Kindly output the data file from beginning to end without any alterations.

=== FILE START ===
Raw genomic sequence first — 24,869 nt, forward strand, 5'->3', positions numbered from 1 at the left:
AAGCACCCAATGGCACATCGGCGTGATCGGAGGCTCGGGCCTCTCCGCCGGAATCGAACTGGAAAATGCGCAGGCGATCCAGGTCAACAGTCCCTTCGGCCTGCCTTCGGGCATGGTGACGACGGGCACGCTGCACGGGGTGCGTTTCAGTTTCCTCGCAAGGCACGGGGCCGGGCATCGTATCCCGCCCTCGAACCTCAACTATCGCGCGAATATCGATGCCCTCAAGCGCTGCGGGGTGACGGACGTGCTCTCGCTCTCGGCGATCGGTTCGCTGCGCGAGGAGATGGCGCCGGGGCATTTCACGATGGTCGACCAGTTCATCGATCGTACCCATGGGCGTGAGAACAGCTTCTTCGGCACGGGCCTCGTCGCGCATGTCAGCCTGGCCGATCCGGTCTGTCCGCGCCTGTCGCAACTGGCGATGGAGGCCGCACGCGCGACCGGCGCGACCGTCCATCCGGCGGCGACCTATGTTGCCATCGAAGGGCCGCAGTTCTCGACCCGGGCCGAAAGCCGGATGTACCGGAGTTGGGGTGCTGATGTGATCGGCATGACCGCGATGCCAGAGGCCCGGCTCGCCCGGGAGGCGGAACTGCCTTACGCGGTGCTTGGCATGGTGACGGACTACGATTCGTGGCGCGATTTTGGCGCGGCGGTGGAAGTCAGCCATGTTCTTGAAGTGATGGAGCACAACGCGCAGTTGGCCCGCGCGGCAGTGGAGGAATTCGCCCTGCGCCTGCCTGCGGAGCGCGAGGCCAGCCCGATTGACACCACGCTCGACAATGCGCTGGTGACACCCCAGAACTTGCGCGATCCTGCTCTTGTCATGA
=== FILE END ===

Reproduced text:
Raw genomic sequence first — 24,869 nt, forward strand, 5'->3', positions numbered from 1 at the left:
AAGCACCCAATGGCACATCGGCGTGATCGGAGGCTCGGGCCTCTCCGCCGGAATCGAACTGGAAAATGCGCAGGCGATCCAGGTCAACAGTCCCTTCGGCCTGCCTTCGGGCATGGTGACGACGGGCACGCTGCACGGGGTGCGTTTCAGTTTCCTCGCAAGGCACGGGGCCGGGCATCGTATCCCGCCCTCGAACCTCAACTATCGCGCGAATATCGATGCCCTCAAGCGCTGCGGGGTGACGGACGTGCTCTCGCTCTCGGCGATCGGTTCGCTGCGCGAGGAGATGGCGCCGGGGCATTTCACGATGGTCGACCAGTTCATCGATCGTACCCATGGGCGTGAGAACAGCTTCTTCGGCACGGGCCTCGTCGCGCATGTCAGCCTGGCCGATCCGGTCTGTCCGCGCCTGTCGCAACTGGCGATGGAGGCCGCACGCGCGACCGGCGCGACCGTCCATCCGGCGGCGACCTATGTTGCCATCGAAGGGCCGCAGTTCTCGACCCGGGCCGAAAGCCGGATGTACCGGAGTTGGGGTGCTGATGTGATCGGCATGACCGCGATGCCAGAGGCCCGGCTCGCCCGGGAGGCGGAACTGCCTTACGCGGTGCTTGGCATGGTGACGGACTACGATTCGTGGCGCGATTTTGGCGCGGCGGTGGAAGTCAGCCATGTTCTTGAAGTGATGGAGCACAACGCGCAGTTGGCCCGCGCGGCAGTGGAGGAATTCGCCCTGCGCCTGCCTGCGGAGCGCGAGGCCAGCCCGATTGACACCACGCTCGACAATGCGCTGGTGACACCCCAGAACTTGCGCGATCCTGCTCTTGTCATGA